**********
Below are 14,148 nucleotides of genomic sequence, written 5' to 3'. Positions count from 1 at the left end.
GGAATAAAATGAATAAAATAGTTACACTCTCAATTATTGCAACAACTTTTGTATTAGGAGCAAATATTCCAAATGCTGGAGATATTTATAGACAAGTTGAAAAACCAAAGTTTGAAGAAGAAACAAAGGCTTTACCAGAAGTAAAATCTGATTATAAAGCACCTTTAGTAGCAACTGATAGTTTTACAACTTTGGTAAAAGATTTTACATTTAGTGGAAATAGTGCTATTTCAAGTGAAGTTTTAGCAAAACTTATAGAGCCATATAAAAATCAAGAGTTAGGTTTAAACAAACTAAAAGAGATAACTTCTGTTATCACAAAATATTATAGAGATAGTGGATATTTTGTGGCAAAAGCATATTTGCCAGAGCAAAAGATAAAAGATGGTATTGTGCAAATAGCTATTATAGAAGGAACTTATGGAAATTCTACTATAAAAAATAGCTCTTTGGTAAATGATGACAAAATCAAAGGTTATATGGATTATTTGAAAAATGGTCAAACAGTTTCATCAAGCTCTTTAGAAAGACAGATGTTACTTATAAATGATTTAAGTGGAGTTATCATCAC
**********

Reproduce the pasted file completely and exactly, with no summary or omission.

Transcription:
Below are 14,148 nucleotides of genomic sequence, written 5' to 3'. Positions count from 1 at the left end.
GGAATAAAATGAATAAAATAGTTACACTCTCAATTATTGCAACAACTTTTGTATTAGGAGCAAATATTCCAAATGCTGGAGATATTTATAGACAAGTTGAAAAACCAAAGTTTGAAGAAGAAACAAAGGCTTTACCAGAAGTAAAATCTGATTATAAAGCACCTTTAGTAGCAACTGATAGTTTTACAACTTTGGTAAAAGATTTTACATTTAGTGGAAATAGTGCTATTTCAAGTGAAGTTTTAGCAAAACTTATAGAGCCATATAAAAATCAAGAGTTAGGTTTAAACAAACTAAAAGAGATAACTTCTGTTATCACAAAATATTATAGAGATAGTGGATATTTTGTGGCAAAAGCATATTTGCCAGAGCAAAAGATAAAAGATGGTATTGTGCAAATAGCTATTATAGAAGGAACTTATGGAAATTCTACTATAAAAAATAGCTCTTTGGTAAATGATGACAAAATCAAAGGTTATATGGATTATTTGAAAAATGGTCAAACAGTTTCATCAAGCTCTTTAGAAAGACAGATGTTACTTATAAATGATTTAAGTGGAGTTATCATCAC